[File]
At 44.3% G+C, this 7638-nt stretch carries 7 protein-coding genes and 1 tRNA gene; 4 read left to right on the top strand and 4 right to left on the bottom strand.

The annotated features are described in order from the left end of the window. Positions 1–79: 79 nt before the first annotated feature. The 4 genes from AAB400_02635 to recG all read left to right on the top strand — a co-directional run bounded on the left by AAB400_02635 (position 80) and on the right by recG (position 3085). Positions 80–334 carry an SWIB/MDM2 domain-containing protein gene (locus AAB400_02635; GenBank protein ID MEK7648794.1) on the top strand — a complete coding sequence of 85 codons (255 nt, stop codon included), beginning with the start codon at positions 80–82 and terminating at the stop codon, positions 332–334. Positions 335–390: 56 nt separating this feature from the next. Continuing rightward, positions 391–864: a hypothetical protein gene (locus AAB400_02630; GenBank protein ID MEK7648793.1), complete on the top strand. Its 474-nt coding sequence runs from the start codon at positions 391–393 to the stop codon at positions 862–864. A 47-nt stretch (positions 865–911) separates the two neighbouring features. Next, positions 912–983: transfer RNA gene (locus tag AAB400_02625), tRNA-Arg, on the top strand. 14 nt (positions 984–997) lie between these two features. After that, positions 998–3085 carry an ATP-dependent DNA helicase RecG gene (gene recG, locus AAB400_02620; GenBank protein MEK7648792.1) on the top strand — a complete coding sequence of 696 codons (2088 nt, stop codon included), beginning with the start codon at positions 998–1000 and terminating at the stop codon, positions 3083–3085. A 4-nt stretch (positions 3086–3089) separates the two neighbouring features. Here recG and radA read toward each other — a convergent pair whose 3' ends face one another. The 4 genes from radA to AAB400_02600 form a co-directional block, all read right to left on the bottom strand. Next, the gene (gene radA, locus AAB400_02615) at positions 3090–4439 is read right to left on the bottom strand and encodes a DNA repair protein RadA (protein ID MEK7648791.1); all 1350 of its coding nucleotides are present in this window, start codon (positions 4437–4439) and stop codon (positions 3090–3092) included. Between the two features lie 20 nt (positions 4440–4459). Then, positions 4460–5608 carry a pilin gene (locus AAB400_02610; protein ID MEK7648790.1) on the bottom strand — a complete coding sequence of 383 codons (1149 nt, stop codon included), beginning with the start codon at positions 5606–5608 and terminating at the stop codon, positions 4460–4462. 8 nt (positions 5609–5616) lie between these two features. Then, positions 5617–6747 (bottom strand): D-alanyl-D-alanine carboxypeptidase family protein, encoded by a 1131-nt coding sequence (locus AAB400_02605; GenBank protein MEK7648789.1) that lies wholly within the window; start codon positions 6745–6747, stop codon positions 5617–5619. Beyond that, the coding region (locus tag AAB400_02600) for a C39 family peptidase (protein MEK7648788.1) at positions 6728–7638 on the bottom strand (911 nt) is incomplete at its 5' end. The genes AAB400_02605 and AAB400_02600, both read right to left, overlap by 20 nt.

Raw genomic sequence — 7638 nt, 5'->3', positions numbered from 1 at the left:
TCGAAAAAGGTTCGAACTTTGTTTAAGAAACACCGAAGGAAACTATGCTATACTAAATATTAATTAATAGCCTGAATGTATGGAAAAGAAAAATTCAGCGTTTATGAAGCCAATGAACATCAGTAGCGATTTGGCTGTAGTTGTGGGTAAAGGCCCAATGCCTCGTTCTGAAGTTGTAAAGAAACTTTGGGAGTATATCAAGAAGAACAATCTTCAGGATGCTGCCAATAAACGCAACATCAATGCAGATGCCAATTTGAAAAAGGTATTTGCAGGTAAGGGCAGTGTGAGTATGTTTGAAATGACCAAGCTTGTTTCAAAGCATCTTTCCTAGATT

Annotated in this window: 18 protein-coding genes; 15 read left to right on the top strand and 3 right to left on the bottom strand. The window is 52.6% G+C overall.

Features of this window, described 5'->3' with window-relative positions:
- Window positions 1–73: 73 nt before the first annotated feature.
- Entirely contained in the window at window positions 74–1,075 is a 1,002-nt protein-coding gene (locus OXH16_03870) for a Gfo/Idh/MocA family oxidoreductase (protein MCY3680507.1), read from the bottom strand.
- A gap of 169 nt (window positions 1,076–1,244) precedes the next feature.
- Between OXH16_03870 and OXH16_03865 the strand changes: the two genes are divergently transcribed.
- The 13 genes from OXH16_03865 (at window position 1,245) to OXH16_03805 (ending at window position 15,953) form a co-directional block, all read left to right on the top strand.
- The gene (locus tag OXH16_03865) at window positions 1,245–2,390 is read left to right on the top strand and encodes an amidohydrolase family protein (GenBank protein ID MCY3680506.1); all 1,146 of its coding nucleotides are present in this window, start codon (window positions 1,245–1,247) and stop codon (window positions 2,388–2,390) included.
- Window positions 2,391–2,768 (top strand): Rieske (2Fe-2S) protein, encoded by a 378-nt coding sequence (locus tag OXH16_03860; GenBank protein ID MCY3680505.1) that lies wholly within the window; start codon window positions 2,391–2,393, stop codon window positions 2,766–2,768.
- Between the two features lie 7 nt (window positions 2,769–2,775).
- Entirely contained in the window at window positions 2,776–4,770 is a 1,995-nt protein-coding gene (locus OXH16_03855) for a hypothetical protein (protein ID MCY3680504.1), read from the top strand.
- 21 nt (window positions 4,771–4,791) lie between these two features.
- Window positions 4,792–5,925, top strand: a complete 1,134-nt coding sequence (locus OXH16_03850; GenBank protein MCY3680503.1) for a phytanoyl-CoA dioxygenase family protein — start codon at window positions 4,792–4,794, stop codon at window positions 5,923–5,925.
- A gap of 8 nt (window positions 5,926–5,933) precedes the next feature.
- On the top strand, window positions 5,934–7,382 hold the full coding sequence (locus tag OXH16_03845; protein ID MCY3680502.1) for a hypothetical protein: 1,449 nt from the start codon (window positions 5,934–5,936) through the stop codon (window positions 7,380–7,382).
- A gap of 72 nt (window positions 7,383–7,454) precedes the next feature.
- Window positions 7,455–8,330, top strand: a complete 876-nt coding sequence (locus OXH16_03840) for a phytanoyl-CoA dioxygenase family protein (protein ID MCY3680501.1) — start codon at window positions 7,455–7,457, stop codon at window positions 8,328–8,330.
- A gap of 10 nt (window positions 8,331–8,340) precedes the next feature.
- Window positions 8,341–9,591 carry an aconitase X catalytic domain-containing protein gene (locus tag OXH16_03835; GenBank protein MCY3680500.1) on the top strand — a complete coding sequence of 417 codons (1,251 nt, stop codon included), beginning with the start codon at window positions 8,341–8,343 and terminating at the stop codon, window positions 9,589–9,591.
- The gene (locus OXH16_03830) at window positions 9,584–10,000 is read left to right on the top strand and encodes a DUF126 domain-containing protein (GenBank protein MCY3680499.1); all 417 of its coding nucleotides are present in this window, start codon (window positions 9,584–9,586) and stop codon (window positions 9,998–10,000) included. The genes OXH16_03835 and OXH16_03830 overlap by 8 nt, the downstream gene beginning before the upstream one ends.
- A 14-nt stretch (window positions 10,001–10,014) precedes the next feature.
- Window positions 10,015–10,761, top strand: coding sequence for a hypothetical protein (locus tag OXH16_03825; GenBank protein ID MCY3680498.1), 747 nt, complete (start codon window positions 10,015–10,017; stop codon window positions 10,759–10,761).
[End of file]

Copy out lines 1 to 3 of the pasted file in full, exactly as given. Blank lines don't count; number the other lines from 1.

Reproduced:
At 44.3% G+C, this 7638-nt stretch carries 7 protein-coding genes and 1 tRNA gene; 4 read left to right on the top strand and 4 right to left on the bottom strand.

The annotated features are described in order from the left end of the window. Positions 1–79: 79 nt before the first annotated feature. The 4 genes from AAB400_02635 to recG all read left to right on the top strand — a co-directional run bounded on the left by AAB400_02635 (position 80) and on the right by recG (position 3085). Positions 80–334 carry an SWIB/MDM2 domain-containing protein gene (locus AAB400_02635; GenBank protein ID MEK7648794.1) on the top strand — a complete coding sequence of 85 codons (255 nt, stop codon included), beginning with the start codon at positions 80–82 and terminating at the stop codon, positions 332–334. Positions 335–390: 56 nt separating this feature from the next. Continuing rightward, positions 391–864: a hypothetical protein gene (locus AAB400_02630; GenBank protein ID MEK7648793.1), complete on the top strand. Its 474-nt coding sequence runs from the start codon at positions 391–393 to the stop codon at positions 862–864. A 47-nt stretch (positions 865–911) separates the two neighbouring features. Next, positions 912–983: transfer RNA gene (locus tag AAB400_02625), tRNA-Arg, on the top strand. 14 nt (positions 984–997) lie between these two features. After that, positions 998–3085 carry an ATP-dependent DNA helicase RecG gene (gene recG, locus AAB400_02620; GenBank protein MEK7648792.1) on the top strand — a complete coding sequence of 696 codons (2088 nt, stop codon included), beginning with the start codon at positions 998–1000 and terminating at the stop codon, positions 3083–3085. A 4-nt stretch (positions 3086–3089) separates the two neighbouring features. Here recG and radA read toward each other — a convergent pair whose 3' ends face one another. The 4 genes from radA to AAB400_02600 form a co-directional block, all read right to left on the bottom strand. Next, the gene (gene radA, locus AAB400_02615) at positions 3090–4439 is read right to left on the bottom strand and encodes a DNA repair protein RadA (protein ID MEK7648791.1); all 1350 of its coding nucleotides are present in this window, start codon (positions 4437–4439) and stop codon (positions 3090–3092) included. Between the two features lie 20 nt (positions 4440–4459). Then, positions 4460–5608 carry a pilin gene (locus AAB400_02610; protein ID MEK7648790.1) on the bottom strand — a complete coding sequence of 383 codons (1149 nt, stop codon included), beginning with the start codon at positions 5606–5608 and terminating at the stop codon, positions 4460–4462. 8 nt (positions 5609–5616) lie between these two features. Then, positions 5617–6747 (bottom strand): D-alanyl-D-alanine carboxypeptidase family protein, encoded by a 1131-nt coding sequence (locus AAB400_02605; GenBank protein MEK7648789.1) that lies wholly within the window; start codon positions 6745–6747, stop codon positions 5617–5619. Beyond that, the coding region (locus tag AAB400_02600) for a C39 family peptidase (protein MEK7648788.1) at positions 6728–7638 on the bottom strand (911 nt) is incomplete at its 5' end. The genes AAB400_02605 and AAB400_02600, both read right to left, overlap by 20 nt.

Raw genomic sequence — 7638 nt, 5'->3', positions numbered from 1 at the left: